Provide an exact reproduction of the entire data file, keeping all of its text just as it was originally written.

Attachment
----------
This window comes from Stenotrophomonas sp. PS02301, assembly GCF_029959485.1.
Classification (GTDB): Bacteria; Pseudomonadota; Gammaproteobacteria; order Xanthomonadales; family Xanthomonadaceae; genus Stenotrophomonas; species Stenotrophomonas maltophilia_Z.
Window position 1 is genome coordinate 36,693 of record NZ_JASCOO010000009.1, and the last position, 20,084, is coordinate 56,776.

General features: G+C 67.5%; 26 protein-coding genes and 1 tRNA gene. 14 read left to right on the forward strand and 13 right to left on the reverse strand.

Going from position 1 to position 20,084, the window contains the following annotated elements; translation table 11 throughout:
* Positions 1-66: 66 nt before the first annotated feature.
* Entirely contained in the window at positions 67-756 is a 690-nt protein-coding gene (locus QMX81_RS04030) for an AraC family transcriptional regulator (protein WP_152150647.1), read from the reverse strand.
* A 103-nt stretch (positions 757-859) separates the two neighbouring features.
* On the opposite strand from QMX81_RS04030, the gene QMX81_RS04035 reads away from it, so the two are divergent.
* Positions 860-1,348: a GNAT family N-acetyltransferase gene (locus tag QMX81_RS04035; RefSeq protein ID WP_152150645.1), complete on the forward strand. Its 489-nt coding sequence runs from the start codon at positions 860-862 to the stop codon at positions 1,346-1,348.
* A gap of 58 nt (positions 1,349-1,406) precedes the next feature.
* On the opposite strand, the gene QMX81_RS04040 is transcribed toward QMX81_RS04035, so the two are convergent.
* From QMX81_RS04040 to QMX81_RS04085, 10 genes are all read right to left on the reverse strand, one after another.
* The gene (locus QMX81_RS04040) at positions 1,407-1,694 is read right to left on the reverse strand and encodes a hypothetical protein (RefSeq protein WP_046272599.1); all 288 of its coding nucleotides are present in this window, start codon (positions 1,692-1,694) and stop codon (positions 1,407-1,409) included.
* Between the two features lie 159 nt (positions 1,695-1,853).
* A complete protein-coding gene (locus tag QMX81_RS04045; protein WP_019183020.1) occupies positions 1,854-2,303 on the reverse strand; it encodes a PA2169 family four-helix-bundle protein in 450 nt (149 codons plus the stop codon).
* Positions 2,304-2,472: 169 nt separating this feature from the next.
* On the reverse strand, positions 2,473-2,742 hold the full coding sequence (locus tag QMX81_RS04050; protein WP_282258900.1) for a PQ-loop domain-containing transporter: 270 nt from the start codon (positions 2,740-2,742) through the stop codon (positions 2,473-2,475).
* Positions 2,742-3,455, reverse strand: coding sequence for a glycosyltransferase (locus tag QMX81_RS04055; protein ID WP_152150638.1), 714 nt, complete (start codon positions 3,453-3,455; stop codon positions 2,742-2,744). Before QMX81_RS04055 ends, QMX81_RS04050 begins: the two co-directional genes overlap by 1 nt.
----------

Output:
This window comes from Stenotrophomonas sp. PS02301, assembly GCF_029959485.1.
Classification (GTDB): Bacteria; Pseudomonadota; Gammaproteobacteria; order Xanthomonadales; family Xanthomonadaceae; genus Stenotrophomonas; species Stenotrophomonas maltophilia_Z.
Window position 1 is genome coordinate 36,693 of record NZ_JASCOO010000009.1, and the last position, 20,084, is coordinate 56,776.

General features: G+C 67.5%; 26 protein-coding genes and 1 tRNA gene. 14 read left to right on the forward strand and 13 right to left on the reverse strand.

Going from position 1 to position 20,084, the window contains the following annotated elements; translation table 11 throughout:
* Positions 1-66: 66 nt before the first annotated feature.
* Entirely contained in the window at positions 67-756 is a 690-nt protein-coding gene (locus QMX81_RS04030) for an AraC family transcriptional regulator (protein WP_152150647.1), read from the reverse strand.
* A 103-nt stretch (positions 757-859) separates the two neighbouring features.
* On the opposite strand from QMX81_RS04030, the gene QMX81_RS04035 reads away from it, so the two are divergent.
* Positions 860-1,348: a GNAT family N-acetyltransferase gene (locus tag QMX81_RS04035; RefSeq protein ID WP_152150645.1), complete on the forward strand. Its 489-nt coding sequence runs from the start codon at positions 860-862 to the stop codon at positions 1,346-1,348.
* A gap of 58 nt (positions 1,349-1,406) precedes the next feature.
* On the opposite strand, the gene QMX81_RS04040 is transcribed toward QMX81_RS04035, so the two are convergent.
* From QMX81_RS04040 to QMX81_RS04085, 10 genes are all read right to left on the reverse strand, one after another.
* The gene (locus QMX81_RS04040) at positions 1,407-1,694 is read right to left on the reverse strand and encodes a hypothetical protein (RefSeq protein WP_046272599.1); all 288 of its coding nucleotides are present in this window, start codon (positions 1,692-1,694) and stop codon (positions 1,407-1,409) included.
* Between the two features lie 159 nt (positions 1,695-1,853).
* A complete protein-coding gene (locus tag QMX81_RS04045; protein WP_019183020.1) occupies positions 1,854-2,303 on the reverse strand; it encodes a PA2169 family four-helix-bundle protein in 450 nt (149 codons plus the stop codon).
* Positions 2,304-2,472: 169 nt separating this feature from the next.
* On the reverse strand, positions 2,473-2,742 hold the full coding sequence (locus tag QMX81_RS04050; protein WP_282258900.1) for a PQ-loop domain-containing transporter: 270 nt from the start codon (positions 2,740-2,742) through the stop codon (positions 2,473-2,475).
* Positions 2,742-3,455, reverse strand: coding sequence for a glycosyltransferase (locus tag QMX81_RS04055; protein ID WP_152150638.1), 714 nt, complete (start codon positions 3,453-3,455; stop codon positions 2,742-2,744). Before QMX81_RS04055 ends, QMX81_RS04050 begins: the two co-directional genes overlap by 1 nt.